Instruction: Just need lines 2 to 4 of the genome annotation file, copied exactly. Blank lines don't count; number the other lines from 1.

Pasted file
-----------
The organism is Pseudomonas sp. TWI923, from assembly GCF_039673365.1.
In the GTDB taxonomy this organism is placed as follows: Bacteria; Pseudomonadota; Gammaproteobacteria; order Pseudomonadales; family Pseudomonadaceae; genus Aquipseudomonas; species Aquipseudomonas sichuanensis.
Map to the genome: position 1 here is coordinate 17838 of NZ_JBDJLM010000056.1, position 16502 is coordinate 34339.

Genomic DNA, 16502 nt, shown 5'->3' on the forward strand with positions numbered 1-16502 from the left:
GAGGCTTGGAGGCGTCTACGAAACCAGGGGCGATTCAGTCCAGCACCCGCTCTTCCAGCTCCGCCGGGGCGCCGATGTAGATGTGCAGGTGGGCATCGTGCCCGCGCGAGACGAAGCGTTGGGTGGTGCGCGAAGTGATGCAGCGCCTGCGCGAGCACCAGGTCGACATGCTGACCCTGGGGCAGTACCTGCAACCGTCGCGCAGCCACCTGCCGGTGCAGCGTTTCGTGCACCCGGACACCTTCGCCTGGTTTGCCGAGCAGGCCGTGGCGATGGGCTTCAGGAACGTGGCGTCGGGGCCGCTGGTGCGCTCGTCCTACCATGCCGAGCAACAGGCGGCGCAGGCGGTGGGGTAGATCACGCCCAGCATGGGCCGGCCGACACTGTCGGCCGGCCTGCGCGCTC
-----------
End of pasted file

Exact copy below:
In the GTDB taxonomy this organism is placed as follows: Bacteria; Pseudomonadota; Gammaproteobacteria; order Pseudomonadales; family Pseudomonadaceae; genus Aquipseudomonas; species Aquipseudomonas sichuanensis.
Map to the genome: position 1 here is coordinate 17838 of NZ_JBDJLM010000056.1, position 16502 is coordinate 34339.

Genomic DNA, 16502 nt, shown 5'->3' on the forward strand with positions numbered 1-16502 from the left: